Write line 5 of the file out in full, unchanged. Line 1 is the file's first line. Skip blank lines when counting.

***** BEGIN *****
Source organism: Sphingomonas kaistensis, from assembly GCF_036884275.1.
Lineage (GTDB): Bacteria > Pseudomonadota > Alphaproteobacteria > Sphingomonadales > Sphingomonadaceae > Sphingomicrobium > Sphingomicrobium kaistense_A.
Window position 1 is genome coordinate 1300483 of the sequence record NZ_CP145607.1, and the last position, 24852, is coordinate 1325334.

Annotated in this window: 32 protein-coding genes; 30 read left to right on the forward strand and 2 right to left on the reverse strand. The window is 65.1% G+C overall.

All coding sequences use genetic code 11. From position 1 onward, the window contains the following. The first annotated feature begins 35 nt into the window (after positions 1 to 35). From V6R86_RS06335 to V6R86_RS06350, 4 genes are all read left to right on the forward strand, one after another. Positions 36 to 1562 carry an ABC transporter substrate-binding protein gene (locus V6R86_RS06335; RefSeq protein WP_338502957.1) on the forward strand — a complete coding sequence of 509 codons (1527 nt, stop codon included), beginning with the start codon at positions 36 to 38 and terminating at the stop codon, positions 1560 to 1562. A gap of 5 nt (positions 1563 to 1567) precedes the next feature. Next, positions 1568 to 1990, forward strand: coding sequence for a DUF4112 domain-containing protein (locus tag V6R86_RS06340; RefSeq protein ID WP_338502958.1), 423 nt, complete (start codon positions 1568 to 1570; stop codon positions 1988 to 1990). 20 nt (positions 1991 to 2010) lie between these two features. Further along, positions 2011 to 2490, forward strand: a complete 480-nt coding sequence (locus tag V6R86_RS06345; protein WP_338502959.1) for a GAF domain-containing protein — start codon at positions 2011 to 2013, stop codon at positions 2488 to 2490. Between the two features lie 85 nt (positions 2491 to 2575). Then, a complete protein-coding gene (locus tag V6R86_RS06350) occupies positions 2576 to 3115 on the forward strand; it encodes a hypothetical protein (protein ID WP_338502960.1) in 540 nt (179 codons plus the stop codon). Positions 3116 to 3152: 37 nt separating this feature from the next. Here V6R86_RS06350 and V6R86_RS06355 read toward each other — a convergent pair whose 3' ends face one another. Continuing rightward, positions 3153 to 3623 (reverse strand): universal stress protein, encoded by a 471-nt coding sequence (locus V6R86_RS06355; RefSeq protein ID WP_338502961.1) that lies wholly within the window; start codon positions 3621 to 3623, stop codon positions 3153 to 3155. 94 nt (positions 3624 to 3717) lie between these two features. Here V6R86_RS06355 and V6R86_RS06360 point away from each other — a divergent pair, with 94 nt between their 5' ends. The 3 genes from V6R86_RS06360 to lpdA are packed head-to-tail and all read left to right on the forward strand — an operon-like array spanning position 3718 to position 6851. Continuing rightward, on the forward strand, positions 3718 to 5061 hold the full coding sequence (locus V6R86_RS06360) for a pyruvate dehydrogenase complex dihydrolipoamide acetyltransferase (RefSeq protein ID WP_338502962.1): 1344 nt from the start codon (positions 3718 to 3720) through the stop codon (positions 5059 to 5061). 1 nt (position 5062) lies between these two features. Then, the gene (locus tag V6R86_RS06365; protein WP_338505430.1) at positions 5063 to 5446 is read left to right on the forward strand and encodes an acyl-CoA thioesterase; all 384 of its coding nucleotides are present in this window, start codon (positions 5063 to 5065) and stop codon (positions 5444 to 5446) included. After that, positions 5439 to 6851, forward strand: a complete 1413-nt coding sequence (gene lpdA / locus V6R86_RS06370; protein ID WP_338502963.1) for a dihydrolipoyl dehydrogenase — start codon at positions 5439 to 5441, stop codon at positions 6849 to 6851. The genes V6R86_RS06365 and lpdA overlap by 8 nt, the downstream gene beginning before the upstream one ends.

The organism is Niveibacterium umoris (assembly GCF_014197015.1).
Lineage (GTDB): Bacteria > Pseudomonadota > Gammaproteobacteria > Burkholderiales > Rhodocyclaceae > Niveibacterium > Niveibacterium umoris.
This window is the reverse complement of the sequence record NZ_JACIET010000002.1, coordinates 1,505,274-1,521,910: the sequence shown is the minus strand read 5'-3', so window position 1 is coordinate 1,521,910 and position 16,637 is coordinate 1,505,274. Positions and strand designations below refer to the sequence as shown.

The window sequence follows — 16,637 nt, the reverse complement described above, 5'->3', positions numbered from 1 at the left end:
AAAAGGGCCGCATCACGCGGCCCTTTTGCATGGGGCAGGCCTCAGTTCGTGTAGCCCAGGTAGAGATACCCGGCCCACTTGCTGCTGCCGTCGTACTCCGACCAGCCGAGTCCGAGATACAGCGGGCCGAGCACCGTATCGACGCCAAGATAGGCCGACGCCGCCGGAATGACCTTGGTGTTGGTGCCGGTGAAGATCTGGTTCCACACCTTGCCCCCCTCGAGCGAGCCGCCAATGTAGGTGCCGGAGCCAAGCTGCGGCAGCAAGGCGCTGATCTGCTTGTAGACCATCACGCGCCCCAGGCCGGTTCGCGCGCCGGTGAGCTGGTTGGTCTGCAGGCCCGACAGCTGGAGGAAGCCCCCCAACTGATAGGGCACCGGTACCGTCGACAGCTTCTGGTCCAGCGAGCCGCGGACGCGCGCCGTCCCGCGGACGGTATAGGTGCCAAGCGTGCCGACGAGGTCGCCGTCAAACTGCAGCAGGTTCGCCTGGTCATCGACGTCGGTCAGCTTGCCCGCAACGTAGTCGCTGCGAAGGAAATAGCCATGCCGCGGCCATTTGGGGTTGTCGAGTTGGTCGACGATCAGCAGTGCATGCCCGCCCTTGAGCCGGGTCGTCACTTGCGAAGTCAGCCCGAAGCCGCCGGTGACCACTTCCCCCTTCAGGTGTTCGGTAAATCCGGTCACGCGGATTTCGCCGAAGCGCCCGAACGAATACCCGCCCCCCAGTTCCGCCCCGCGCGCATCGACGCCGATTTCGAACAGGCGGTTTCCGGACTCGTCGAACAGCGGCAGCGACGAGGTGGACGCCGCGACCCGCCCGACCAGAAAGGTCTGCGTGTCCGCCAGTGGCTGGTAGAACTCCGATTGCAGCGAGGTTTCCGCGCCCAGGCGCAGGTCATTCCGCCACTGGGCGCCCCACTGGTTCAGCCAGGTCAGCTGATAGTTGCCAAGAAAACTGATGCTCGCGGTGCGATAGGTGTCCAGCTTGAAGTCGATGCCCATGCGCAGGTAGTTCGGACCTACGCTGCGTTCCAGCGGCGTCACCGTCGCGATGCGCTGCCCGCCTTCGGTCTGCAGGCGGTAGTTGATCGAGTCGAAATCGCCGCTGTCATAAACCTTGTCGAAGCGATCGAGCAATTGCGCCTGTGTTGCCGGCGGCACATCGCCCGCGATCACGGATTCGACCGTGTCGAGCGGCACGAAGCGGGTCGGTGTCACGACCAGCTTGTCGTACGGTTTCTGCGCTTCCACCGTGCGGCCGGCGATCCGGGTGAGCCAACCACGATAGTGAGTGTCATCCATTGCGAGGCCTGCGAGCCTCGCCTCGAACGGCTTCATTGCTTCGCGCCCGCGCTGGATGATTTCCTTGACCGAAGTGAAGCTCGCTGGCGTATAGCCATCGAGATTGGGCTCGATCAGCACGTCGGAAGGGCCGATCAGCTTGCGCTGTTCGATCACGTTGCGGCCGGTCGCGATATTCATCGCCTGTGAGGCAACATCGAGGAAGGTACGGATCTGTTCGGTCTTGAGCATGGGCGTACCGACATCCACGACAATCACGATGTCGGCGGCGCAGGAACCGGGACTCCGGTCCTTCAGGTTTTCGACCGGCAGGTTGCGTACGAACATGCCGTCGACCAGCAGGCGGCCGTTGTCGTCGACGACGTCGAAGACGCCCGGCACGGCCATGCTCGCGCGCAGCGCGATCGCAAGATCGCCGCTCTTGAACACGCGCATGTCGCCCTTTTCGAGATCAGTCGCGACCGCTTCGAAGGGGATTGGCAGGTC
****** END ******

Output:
All coding sequences use genetic code 11. From position 1 onward, the window contains the following. The first annotated feature begins 35 nt into the window (after positions 1 to 35). From V6R86_RS06335 to V6R86_RS06350, 4 genes are all read left to right on the forward strand, one after another. Positions 36 to 1562 carry an ABC transporter substrate-binding protein gene (locus V6R86_RS06335; RefSeq protein WP_338502957.1) on the forward strand — a complete coding sequence of 509 codons (1527 nt, stop codon included), beginning with the start codon at positions 36 to 38 and terminating at the stop codon, positions 1560 to 1562. A gap of 5 nt (positions 1563 to 1567) precedes the next feature. Next, positions 1568 to 1990, forward strand: coding sequence for a DUF4112 domain-containing protein (locus tag V6R86_RS06340; RefSeq protein ID WP_338502958.1), 423 nt, complete (start codon positions 1568 to 1570; stop codon positions 1988 to 1990). 20 nt (positions 1991 to 2010) lie between these two features. Further along, positions 2011 to 2490, forward strand: a complete 480-nt coding sequence (locus tag V6R86_RS06345; protein WP_338502959.1) for a GAF domain-containing protein — start codon at positions 2011 to 2013, stop codon at positions 2488 to 2490. Between the two features lie 85 nt (positions 2491 to 2575). Then, a complete protein-coding gene (locus tag V6R86_RS06350) occupies positions 2576 to 3115 on the forward strand; it encodes a hypothetical protein (protein ID WP_338502960.1) in 540 nt (179 codons plus the stop codon). Positions 3116 to 3152: 37 nt separating this feature from the next. Here V6R86_RS06350 and V6R86_RS06355 read toward each other — a convergent pair whose 3' ends face one another. Continuing rightward, positions 3153 to 3623 (reverse strand): universal stress protein, encoded by a 471-nt coding sequence (locus V6R86_RS06355; RefSeq protein ID WP_338502961.1) that lies wholly within the window; start codon positions 3621 to 3623, stop codon positions 3153 to 3155. 94 nt (positions 3624 to 3717) lie between these two features. Here V6R86_RS06355 and V6R86_RS06360 point away from each other — a divergent pair, with 94 nt between their 5' ends. The 3 genes from V6R86_RS06360 to lpdA are packed head-to-tail and all read left to right on the forward strand — an operon-like array spanning position 3718 to position 6851. Continuing rightward, on the forward strand, positions 3718 to 5061 hold the full coding sequence (locus V6R86_RS06360) for a pyruvate dehydrogenase complex dihydrolipoamide acetyltransferase (RefSeq protein ID WP_338502962.1): 1344 nt from the start codon (positions 3718 to 3720) through the stop codon (positions 5059 to 5061). 1 nt (position 5062) lies between these two features. Then, the gene (locus tag V6R86_RS06365; protein WP_338505430.1) at positions 5063 to 5446 is read left to right on the forward strand and encodes an acyl-CoA thioesterase; all 384 of its coding nucleotides are present in this window, start codon (positions 5063 to 5065) and stop codon (positions 5444 to 5446) included. After that, positions 5439 to 6851, forward strand: a complete 1413-nt coding sequence (gene lpdA / locus V6R86_RS06370; protein ID WP_338502963.1) for a dihydrolipoyl dehydrogenase — start codon at positions 5439 to 5441, stop codon at positions 6849 to 6851. The genes V6R86_RS06365 and lpdA overlap by 8 nt, the downstream gene beginning before the upstream one ends.